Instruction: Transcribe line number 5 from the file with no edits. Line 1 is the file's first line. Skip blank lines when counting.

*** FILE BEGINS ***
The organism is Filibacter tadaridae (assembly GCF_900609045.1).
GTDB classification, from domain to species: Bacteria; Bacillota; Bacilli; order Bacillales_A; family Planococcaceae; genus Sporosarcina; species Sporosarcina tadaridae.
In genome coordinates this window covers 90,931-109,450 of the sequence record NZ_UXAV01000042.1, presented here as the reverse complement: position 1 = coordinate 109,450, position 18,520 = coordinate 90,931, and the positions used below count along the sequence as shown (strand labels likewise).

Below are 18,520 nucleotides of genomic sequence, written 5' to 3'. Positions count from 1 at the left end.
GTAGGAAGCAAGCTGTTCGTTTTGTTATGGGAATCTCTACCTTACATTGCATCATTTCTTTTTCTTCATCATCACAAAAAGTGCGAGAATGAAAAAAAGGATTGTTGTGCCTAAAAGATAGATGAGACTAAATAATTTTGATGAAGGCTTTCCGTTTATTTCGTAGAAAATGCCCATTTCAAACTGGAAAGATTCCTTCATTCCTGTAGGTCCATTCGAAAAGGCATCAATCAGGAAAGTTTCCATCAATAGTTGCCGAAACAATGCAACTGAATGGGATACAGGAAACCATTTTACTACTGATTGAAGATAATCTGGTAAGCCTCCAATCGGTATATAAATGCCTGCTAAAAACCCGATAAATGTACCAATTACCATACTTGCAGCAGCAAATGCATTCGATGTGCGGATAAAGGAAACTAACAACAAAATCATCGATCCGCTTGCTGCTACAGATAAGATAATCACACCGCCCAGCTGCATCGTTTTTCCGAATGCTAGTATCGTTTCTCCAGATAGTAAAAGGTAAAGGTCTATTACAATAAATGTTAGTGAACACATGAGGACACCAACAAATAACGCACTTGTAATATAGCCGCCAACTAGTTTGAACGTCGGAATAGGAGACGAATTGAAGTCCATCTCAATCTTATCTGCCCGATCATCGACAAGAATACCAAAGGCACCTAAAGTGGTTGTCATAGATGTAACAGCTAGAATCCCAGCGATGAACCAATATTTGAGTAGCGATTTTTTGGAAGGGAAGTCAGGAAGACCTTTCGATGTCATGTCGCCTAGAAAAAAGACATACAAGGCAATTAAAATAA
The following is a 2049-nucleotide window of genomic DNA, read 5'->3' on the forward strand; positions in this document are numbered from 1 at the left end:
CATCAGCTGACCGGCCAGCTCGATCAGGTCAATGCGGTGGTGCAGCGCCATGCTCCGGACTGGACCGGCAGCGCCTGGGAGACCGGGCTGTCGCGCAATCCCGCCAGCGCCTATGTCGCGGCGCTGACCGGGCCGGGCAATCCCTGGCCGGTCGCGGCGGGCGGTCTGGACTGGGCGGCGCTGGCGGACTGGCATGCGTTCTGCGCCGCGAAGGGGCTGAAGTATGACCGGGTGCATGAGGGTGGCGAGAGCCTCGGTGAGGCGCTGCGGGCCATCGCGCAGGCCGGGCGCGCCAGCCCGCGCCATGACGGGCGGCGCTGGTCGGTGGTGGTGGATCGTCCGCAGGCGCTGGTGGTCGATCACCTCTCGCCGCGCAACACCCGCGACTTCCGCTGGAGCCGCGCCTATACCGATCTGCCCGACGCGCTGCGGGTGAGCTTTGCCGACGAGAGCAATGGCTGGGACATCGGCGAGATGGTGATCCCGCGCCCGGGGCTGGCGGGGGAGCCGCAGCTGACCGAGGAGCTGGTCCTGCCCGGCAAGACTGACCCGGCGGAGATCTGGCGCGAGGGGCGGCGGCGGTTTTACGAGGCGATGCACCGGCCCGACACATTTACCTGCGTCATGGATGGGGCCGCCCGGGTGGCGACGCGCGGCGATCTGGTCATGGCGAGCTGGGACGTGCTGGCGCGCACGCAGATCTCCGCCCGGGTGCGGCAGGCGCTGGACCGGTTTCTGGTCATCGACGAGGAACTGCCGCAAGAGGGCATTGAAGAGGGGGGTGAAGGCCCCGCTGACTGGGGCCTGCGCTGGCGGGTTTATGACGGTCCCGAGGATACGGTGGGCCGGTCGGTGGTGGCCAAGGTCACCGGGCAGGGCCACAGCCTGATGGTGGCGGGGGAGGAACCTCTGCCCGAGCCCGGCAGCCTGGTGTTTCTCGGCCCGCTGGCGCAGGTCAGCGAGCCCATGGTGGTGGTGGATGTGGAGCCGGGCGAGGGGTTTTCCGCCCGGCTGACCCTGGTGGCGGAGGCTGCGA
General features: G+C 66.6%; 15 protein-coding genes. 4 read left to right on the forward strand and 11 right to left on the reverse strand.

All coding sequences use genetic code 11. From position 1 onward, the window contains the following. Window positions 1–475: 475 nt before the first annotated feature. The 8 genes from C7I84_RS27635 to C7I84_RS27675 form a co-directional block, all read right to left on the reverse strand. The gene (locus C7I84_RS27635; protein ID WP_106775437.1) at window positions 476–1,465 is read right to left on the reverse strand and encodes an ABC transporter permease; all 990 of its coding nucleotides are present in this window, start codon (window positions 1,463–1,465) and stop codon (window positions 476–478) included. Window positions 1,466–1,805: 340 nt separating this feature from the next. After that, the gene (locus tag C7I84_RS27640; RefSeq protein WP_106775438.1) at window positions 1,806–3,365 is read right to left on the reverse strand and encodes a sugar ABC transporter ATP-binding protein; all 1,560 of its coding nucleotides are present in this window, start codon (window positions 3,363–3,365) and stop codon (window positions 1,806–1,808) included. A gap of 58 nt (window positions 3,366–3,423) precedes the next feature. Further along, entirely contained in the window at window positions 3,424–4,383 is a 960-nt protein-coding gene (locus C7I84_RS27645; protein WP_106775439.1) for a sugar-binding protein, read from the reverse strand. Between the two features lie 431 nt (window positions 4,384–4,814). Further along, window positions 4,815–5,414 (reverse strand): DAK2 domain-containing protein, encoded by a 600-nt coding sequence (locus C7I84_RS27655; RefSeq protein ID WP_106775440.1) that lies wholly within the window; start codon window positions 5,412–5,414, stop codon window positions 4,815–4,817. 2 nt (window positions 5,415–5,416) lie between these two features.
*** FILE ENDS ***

GTAGGAAGCAAGCTGTTCGTTTTGTTATGGGAATCTCTACCTTACATTGCATCATTTCTTTTTCTTCATCATCACAAAAAGTGCGAGAATGAAAAAAAGGATTGTTGTGCCTAAAAGATAGATGAGACTAAATAATTTTGATGAAGGCTTTCCGTTTATTTCGTAGAAAATGCCCATTTCAAACTGGAAAGATTCCTTCATTCCTGTAGGTCCATTCGAAAAGGCATCAATCAGGAAAGTTTCCATCAATAGTTGCCGAAACAATGCAACTGAATGGGATACAGGAAACCATTTTACTACTGATTGAAGATAATCTGGTAAGCCTCCAATCGGTATATAAATGCCTGCTAAAAACCCGATAAATGTACCAATTACCATACTTGCAGCAGCAAATGCATTCGATGTGCGGATAAAGGAAACTAACAACAAAATCATCGATCCGCTTGCTGCTACAGATAAGATAATCACACCGCCCAGCTGCATCGTTTTTCCGAATGCTAGTATCGTTTCTCCAGATAGTAAAAGGTAAAGGTCTATTACAATAAATGTTAGTGAACACATGAGGACACCAACAAATAACGCACTTGTAATATAGCCGCCAACTAGTTTGAACGTCGGAATAGGAGACGAATTGAAGTCCATCTCAATCTTATCTGCCCGATCATCGACAAGAATACCAAAGGCACCTAAAGTGGTTGTCATAGATGTAACAGCTAGAATCCCAGCGATGAACCAATATTTGAGTAGCGATTTTTTGGAAGGGAAGTCAGGAAGACCTTTCGATGTCATGTCGCCTAGAAAAAAGACATACAAGGCAATTAAAATAA